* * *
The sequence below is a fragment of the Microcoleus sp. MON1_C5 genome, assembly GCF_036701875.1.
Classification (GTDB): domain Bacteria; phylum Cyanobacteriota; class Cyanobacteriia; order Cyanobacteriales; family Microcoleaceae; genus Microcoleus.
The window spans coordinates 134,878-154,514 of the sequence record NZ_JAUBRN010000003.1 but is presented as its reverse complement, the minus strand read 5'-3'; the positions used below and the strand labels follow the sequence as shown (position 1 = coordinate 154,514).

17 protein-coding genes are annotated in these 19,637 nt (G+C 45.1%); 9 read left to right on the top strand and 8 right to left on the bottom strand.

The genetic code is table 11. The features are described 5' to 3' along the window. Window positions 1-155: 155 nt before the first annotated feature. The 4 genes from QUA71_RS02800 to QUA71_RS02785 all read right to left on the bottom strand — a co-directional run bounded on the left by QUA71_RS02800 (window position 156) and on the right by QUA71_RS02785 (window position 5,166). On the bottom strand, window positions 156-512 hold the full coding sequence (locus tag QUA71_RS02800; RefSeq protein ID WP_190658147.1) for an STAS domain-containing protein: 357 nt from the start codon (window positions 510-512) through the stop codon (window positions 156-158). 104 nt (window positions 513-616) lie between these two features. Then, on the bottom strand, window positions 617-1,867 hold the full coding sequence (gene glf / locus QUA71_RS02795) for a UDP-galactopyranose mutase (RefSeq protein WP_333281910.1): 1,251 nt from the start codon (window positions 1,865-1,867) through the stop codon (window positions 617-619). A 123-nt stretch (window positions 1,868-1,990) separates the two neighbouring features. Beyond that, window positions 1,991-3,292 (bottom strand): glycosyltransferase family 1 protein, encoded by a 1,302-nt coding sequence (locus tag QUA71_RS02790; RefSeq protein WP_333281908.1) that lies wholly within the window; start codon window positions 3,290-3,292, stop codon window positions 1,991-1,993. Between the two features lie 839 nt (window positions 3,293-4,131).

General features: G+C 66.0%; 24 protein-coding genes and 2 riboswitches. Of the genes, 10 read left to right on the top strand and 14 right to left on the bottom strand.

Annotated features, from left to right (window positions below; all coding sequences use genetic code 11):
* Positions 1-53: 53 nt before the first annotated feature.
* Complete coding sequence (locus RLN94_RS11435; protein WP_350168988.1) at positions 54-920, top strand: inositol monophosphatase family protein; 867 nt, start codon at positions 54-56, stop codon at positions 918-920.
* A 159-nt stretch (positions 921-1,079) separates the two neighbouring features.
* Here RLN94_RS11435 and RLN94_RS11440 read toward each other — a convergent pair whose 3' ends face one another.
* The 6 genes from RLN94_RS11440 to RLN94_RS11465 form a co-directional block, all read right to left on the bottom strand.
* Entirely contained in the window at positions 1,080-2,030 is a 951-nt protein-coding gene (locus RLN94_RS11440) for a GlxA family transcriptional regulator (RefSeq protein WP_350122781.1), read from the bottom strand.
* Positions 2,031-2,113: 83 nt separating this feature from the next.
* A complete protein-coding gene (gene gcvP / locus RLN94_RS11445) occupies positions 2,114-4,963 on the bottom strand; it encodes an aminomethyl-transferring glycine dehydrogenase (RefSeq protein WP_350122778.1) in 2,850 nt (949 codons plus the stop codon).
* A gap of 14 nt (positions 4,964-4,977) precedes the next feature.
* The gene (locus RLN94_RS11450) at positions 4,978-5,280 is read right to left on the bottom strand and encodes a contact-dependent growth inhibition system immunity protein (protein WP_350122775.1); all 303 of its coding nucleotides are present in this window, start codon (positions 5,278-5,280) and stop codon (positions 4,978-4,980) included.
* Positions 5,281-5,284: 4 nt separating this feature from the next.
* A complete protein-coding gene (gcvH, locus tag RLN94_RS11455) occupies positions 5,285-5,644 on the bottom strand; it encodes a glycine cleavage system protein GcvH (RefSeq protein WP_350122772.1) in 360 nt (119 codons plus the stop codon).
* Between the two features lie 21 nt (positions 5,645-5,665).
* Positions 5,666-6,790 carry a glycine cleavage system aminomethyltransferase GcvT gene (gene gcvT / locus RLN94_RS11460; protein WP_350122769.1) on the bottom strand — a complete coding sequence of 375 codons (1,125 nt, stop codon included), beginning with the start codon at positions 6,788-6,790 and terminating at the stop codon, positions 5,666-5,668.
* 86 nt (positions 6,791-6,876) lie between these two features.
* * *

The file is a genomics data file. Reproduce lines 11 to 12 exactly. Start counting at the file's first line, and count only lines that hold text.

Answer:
* Here RLN94_RS11435 and RLN94_RS11440 read toward each other — a convergent pair whose 3' ends face one another.
* The 6 genes from RLN94_RS11440 to RLN94_RS11465 form a co-directional block, all read right to left on the bottom strand.